Someone once said a relationship is like a blanket…it can leave us struggling for air or enfold us in a warm, safe embrace.
When you love someone, your desire to be with them is driven by your proper motives, such as your spouse’s best interests, generosity, care and concern. When you smother someone, your desire to be with them is driven by negative motivations such as insecurity, selfishness, and fear.
In 1 Corinthians 13, the Apostle Paul states love is patient, love is kind, it does not envy, it is not self-seeking. So how do you know if you’re loving your spouse or smothering your spouse?
Here’s some thoughts to consider:
- Do you follow every single one of your spouse’s social media interactions?
- Do you have a little panic attack each time your spouse talks to a member of the opposite sex?
- Do you routinely check your spouse’s call logs and voicemail messages?
- If your husband or wife does not return your call or your text within a few minutes, do you keep calling, keep texting until he or she does?
- Have you ever faked an illness or a depression or a miscellaneous ailment just to keep your spouse from leaving you?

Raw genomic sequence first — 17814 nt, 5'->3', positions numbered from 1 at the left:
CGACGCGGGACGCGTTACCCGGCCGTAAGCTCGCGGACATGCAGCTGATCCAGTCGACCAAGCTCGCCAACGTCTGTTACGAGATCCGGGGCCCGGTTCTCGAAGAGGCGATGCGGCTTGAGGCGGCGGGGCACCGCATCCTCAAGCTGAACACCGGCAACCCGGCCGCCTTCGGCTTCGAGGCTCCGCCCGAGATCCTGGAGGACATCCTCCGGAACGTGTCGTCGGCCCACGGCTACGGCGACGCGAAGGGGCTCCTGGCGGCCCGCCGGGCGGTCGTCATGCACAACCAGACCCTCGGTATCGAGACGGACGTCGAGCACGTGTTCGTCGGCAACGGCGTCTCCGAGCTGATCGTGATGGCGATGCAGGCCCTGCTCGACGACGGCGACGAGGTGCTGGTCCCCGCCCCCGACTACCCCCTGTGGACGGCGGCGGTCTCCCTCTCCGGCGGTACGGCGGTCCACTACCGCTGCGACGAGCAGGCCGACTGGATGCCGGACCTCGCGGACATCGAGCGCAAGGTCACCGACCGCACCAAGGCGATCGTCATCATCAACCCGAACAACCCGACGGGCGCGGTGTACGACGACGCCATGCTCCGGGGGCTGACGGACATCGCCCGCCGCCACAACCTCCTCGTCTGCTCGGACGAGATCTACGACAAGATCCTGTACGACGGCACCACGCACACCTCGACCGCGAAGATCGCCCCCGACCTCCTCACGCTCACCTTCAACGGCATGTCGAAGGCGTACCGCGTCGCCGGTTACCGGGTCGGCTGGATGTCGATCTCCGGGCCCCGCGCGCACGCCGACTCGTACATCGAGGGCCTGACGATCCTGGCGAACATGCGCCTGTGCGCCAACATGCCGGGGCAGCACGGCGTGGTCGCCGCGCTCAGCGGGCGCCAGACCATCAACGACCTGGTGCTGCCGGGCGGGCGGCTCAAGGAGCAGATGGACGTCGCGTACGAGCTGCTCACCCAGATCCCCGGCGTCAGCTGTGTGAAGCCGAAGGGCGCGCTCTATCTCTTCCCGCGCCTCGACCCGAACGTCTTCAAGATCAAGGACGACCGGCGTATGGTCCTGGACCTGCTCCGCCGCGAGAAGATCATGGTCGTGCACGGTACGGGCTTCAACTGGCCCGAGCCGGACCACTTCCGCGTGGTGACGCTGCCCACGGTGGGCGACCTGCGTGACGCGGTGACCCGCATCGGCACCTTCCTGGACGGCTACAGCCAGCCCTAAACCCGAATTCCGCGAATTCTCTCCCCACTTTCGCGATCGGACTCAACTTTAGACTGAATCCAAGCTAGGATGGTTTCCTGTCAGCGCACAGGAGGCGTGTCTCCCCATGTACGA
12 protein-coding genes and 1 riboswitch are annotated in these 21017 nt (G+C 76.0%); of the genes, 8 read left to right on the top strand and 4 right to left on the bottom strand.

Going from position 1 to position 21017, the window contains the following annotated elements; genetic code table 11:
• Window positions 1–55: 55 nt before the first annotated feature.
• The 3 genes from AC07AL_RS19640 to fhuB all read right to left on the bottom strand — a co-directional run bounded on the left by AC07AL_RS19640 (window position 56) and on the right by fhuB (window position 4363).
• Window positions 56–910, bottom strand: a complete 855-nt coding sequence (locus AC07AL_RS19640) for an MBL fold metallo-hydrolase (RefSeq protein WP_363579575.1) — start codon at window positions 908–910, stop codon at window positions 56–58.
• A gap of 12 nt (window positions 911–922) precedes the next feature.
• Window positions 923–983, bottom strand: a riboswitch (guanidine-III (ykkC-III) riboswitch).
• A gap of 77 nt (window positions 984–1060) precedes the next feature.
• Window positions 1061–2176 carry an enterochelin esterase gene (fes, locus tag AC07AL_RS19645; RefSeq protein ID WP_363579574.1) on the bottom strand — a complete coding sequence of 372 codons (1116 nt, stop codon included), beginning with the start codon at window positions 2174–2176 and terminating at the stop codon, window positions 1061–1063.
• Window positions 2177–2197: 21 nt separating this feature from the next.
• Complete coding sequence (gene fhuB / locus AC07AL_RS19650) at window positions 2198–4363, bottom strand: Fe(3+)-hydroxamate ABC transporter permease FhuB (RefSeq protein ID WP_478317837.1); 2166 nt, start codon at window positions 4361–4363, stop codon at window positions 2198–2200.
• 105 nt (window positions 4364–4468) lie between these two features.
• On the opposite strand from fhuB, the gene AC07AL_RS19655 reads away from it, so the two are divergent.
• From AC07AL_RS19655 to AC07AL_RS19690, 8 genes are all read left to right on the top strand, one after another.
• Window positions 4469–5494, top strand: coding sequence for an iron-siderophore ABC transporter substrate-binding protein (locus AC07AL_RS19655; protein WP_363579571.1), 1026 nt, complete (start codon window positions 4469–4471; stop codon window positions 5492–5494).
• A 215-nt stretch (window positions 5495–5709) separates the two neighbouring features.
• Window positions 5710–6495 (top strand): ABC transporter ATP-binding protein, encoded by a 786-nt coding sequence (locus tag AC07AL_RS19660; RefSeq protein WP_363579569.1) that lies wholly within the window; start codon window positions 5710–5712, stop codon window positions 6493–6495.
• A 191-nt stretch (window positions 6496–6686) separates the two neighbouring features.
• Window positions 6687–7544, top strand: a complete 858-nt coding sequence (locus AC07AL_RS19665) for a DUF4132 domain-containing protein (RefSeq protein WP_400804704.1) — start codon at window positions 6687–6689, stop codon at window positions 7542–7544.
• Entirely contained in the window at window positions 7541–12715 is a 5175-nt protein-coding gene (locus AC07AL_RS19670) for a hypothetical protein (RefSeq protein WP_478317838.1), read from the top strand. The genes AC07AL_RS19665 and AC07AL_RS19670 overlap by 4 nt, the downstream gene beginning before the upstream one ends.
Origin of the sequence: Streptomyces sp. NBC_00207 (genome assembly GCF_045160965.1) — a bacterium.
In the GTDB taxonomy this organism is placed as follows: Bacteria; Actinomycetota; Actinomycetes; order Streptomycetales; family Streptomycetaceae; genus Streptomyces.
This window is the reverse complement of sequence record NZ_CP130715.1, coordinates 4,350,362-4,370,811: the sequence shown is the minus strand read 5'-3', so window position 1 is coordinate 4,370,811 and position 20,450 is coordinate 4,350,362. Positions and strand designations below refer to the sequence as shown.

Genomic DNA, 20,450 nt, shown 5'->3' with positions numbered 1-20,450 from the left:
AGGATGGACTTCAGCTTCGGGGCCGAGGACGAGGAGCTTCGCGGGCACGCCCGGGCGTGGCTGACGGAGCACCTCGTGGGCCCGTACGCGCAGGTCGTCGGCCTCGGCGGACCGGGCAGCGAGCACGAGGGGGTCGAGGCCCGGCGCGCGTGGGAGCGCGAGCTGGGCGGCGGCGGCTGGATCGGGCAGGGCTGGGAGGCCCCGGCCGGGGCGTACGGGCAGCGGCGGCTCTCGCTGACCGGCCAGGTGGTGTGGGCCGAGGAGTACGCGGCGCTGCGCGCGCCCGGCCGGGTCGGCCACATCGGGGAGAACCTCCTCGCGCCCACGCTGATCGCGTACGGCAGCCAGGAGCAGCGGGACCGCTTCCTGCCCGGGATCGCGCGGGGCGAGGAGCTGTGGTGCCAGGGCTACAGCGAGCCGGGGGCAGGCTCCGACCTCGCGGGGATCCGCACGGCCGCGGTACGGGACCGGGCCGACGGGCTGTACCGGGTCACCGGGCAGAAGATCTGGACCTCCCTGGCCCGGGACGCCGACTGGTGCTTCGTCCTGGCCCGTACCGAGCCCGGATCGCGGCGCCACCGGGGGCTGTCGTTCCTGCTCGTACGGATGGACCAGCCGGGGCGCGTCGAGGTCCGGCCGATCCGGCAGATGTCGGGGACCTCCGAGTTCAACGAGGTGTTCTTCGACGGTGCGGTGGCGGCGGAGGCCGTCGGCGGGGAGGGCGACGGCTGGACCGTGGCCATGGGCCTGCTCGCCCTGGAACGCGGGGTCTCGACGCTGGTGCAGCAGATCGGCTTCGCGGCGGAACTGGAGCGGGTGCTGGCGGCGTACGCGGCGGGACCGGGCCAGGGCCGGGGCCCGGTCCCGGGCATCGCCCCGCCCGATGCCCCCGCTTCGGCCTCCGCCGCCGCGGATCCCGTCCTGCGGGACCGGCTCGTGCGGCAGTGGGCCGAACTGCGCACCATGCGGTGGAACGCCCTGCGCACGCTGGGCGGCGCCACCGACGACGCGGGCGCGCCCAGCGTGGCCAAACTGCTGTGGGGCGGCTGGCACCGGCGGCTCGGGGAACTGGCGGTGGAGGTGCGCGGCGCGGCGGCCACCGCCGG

- Do you routinely accuse your spouse of not spending enough time with you?
- Do you need constant reassurance that he or she loves you?
- Do you need to hear I love you at least a few times a day for certainty?
If you find yourself guilty of many of the behaviors on this list, it’s time to face the fact you could be smothering your spouse and not loving. How can you change? Stop using love as a way to control your spouse. Give space for the relationship to grow. We’ve all heard that absence makes the heart grow fonder. Stop craving for attention and begin focusing on the needs and wants of your spouse. As you begin to love the way the Apostle Paul shares in1 Corinthians, you’ll find your intimacy will grow.